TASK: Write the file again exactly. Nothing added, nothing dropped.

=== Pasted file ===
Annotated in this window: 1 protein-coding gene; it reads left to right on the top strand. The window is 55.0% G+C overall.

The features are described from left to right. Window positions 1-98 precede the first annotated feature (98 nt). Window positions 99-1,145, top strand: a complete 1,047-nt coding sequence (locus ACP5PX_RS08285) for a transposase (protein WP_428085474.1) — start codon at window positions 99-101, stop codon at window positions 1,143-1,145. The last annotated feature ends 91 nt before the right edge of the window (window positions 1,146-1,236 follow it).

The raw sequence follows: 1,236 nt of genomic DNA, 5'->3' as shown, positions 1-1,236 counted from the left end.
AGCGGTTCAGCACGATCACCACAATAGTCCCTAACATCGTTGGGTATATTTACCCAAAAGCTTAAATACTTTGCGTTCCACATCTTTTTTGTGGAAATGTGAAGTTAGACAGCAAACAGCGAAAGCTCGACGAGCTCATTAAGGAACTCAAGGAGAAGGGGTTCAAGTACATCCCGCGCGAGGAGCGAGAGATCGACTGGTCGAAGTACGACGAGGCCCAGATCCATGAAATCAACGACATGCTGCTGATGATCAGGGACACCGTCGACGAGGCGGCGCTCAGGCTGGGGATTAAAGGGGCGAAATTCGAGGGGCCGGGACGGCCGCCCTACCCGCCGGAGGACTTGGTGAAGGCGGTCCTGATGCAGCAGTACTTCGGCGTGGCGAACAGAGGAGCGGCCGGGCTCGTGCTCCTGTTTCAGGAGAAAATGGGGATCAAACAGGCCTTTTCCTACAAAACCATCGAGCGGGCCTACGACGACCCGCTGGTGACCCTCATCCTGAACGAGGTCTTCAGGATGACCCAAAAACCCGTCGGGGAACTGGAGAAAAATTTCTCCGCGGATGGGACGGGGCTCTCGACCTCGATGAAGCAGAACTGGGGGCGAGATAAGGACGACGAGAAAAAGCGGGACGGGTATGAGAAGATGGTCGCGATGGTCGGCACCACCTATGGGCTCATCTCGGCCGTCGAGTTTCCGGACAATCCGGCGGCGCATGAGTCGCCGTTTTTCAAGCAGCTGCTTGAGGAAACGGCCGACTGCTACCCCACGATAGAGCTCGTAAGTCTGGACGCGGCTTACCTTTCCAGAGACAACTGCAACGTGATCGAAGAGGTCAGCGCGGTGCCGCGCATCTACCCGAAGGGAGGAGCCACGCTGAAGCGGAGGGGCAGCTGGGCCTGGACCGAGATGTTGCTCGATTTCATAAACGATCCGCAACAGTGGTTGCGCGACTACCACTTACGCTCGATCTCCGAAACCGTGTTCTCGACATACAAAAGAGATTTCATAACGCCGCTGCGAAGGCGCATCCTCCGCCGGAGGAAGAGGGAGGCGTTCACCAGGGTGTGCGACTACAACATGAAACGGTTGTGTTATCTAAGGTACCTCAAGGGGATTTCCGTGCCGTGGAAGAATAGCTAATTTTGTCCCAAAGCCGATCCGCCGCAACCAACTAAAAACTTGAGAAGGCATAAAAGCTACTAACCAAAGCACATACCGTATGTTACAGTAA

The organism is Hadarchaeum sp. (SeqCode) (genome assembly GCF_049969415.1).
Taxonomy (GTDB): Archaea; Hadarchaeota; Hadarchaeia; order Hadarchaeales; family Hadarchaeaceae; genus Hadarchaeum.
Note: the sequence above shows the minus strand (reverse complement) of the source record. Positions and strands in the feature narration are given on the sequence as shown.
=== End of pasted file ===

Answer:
Annotated in this window: 1 protein-coding gene; it reads left to right on the top strand. The window is 55.0% G+C overall.

The features are described from left to right. Window positions 1-98 precede the first annotated feature (98 nt). Window positions 99-1,145, top strand: a complete 1,047-nt coding sequence (locus ACP5PX_RS08285) for a transposase (protein WP_428085474.1) — start codon at window positions 99-101, stop codon at window positions 1,143-1,145. The last annotated feature ends 91 nt before the right edge of the window (window positions 1,146-1,236 follow it).

The raw sequence follows: 1,236 nt of genomic DNA, 5'->3' as shown, positions 1-1,236 counted from the left end.
AGCGGTTCAGCACGATCACCACAATAGTCCCTAACATCGTTGGGTATATTTACCCAAAAGCTTAAATACTTTGCGTTCCACATCTTTTTTGTGGAAATGTGAAGTTAGACAGCAAACAGCGAAAGCTCGACGAGCTCATTAAGGAACTCAAGGAGAAGGGGTTCAAGTACATCCCGCGCGAGGAGCGAGAGATCGACTGGTCGAAGTACGACGAGGCCCAGATCCATGAAATCAACGACATGCTGCTGATGATCAGGGACACCGTCGACGAGGCGGCGCTCAGGCTGGGGATTAAAGGGGCGAAATTCGAGGGGCCGGGACGGCCGCCCTACCCGCCGGAGGACTTGGTGAAGGCGGTCCTGATGCAGCAGTACTTCGGCGTGGCGAACAGAGGAGCGGCCGGGCTCGTGCTCCTGTTTCAGGAGAAAATGGGGATCAAACAGGCCTTTTCCTACAAAACCATCGAGCGGGCCTACGACGACCCGCTGGTGACCCTCATCCTGAACGAGGTCTTCAGGATGACCCAAAAACCCGTCGGGGAACTGGAGAAAAATTTCTCCGCGGATGGGACGGGGCTCTCGACCTCGATGAAGCAGAACTGGGGGCGAGATAAGGACGACGAGAAAAAGCGGGACGGGTATGAGAAGATGGTCGCGATGGTCGGCACCACCTATGGGCTCATCTCGGCCGTCGAGTTTCCGGACAATCCGGCGGCGCATGAGTCGCCGTTTTTCAAGCAGCTGCTTGAGGAAACGGCCGACTGCTACCCCACGATAGAGCTCGTAAGTCTGGACGCGGCTTACCTTTCCAGAGACAACTGCAACGTGATCGAAGAGGTCAGCGCGGTGCCGCGCATCTACCCGAAGGGAGGAGCCACGCTGAAGCGGAGGGGCAGCTGGGCCTGGACCGAGATGTTGCTCGATTTCATAAACGATCCGCAACAGTGGTTGCGCGACTACCACTTACGCTCGATCTCCGAAACCGTGTTCTCGACATACAAAAGAGATTTCATAACGCCGCTGCGAAGGCGCATCCTCCGCCGGAGGAAGAGGGAGGCGTTCACCAGGGTGTGCGACTACAACATGAAACGGTTGTGTTATCTAAGGTACCTCAAGGGGATTTCCGTGCCGTGGAAGAATAGCTAATTTTGTCCCAAAGCCGATCCGCCGCAACCAACTAAAAACTTGAGAAGGCATAAAAGCTACTAACCAAAGCACATACCGTATGTTACAGTAA

The organism is Hadarchaeum sp. (SeqCode) (genome assembly GCF_049969415.1).
Taxonomy (GTDB): Archaea; Hadarchaeota; Hadarchaeia; order Hadarchaeales; family Hadarchaeaceae; genus Hadarchaeum.
Note: the sequence above shows the minus strand (reverse complement) of the source record. Positions and strands in the feature narration are given on the sequence as shown.